Download Shumatech DRO Jitter Conclusions, Version 2.

yes no Was this document useful for you?
   Thank you for your participation!

* Your assessment is very important for improving the workof artificial intelligence, which forms the content of this project

Document related concepts

Oscilloscope history wikipedia , lookup

Switched-mode power supply wikipedia , lookup

Head-up display wikipedia , lookup

Electronic engineering wikipedia , lookup

Index of electronics articles wikipedia , lookup

Radio transmitter design wikipedia , lookup

Valve RF amplifier wikipedia , lookup

Electronic paper wikipedia , lookup

Rectiverter wikipedia , lookup

Immunity-aware programming wikipedia , lookup

Public address system wikipedia , lookup

Broadcast television systems wikipedia , lookup

Shumatech DRO Jitter Conclusions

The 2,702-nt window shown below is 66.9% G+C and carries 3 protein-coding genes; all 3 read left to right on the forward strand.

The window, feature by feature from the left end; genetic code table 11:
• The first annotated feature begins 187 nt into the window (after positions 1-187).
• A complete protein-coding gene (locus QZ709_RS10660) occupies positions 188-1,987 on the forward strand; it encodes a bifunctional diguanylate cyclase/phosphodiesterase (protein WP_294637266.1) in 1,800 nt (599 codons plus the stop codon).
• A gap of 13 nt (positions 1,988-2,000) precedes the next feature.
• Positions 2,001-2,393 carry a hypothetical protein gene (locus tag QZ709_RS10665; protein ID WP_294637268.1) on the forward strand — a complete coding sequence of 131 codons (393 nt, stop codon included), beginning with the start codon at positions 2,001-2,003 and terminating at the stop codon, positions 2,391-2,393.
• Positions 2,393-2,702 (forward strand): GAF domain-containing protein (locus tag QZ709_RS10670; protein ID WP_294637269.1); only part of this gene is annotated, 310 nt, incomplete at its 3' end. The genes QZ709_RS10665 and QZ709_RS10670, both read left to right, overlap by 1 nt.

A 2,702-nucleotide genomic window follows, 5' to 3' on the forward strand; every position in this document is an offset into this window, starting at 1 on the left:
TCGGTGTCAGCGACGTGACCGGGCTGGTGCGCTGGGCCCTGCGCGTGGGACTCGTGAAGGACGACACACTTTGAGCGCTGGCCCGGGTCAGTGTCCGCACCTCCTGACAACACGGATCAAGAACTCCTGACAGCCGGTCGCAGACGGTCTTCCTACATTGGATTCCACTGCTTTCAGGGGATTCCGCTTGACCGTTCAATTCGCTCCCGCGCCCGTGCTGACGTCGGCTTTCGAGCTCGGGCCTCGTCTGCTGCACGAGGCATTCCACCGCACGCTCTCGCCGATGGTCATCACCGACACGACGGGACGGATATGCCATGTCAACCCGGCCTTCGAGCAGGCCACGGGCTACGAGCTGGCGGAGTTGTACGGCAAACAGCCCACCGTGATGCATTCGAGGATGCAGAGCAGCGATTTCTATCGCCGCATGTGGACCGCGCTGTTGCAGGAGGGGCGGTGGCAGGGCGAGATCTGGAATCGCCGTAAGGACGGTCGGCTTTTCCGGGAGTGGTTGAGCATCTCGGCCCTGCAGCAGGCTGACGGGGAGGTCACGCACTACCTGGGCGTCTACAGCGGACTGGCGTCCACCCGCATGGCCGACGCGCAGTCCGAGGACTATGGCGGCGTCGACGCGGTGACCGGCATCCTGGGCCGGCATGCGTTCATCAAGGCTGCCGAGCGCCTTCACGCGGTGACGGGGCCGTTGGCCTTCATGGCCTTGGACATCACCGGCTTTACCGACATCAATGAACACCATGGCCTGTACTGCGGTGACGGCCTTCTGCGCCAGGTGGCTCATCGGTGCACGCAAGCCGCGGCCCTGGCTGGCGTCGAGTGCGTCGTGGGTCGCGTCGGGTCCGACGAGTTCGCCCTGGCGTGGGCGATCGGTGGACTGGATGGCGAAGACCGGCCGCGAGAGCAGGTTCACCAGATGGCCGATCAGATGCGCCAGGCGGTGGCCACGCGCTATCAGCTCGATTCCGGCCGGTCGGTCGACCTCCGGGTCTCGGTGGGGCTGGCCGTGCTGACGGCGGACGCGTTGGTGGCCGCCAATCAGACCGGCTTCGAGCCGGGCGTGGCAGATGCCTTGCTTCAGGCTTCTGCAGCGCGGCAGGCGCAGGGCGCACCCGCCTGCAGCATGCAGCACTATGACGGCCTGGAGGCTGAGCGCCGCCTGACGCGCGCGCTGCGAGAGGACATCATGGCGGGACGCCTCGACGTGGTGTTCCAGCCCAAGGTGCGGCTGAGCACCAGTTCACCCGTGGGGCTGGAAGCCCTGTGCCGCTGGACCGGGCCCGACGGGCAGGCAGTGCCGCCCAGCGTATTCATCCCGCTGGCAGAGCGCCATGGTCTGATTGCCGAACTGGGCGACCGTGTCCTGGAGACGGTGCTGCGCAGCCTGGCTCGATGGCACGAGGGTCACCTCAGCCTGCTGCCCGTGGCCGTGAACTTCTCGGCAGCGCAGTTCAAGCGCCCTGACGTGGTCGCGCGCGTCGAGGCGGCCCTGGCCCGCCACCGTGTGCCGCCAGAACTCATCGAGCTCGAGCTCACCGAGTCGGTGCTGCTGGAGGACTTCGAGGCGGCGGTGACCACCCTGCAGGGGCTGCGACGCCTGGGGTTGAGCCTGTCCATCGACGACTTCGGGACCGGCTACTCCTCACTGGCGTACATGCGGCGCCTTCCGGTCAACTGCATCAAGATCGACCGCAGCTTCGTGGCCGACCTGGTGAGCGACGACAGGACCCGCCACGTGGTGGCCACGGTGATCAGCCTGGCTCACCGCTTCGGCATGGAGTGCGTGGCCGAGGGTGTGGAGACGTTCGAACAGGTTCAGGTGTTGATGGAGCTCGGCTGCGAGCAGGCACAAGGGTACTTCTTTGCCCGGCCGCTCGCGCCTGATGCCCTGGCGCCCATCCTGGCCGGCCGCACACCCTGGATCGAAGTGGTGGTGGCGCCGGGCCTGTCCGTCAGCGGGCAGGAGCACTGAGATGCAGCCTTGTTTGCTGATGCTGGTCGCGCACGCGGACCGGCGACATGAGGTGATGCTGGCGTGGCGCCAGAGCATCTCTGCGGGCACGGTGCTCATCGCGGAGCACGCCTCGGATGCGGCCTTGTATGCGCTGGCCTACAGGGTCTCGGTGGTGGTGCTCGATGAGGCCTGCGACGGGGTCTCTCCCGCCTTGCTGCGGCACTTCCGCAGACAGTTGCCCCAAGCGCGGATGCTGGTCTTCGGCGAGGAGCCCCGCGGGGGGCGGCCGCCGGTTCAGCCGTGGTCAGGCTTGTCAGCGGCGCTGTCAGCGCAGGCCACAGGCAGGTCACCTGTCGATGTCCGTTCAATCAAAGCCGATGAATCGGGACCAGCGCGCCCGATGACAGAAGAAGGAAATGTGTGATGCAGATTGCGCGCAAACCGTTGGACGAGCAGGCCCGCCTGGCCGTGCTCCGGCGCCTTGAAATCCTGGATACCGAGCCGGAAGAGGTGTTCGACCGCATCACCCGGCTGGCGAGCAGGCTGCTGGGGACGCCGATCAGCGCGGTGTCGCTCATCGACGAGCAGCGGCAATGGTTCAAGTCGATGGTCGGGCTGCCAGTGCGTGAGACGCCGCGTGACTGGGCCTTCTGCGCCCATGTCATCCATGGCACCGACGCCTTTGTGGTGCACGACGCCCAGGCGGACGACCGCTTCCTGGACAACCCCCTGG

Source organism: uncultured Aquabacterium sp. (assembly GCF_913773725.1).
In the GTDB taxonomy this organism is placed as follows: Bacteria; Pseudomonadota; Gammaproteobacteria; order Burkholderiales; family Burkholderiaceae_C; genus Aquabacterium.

By R.G. Sparber
September 12, 2008
Copyleft protects this article.
It is possible to reduce the jitter of the decimal display down to almost zero
with the digital filter turned off by the application of one or two simple
hardware changes.
This article was updated with an alternate method of attaching the ground
wires on the circuit board. Lester Caine ([email protected]) of the
Shumatech group on Yahoo perfected it.
Let's first define a few terms. First of all, what are the major parts of the
If we look at the hardware, we have between 1 and 3 scales connected to a
box that I call the DRO. Inside the DRO are two key pieces of hardware: the
processor and the display. The processor runs software.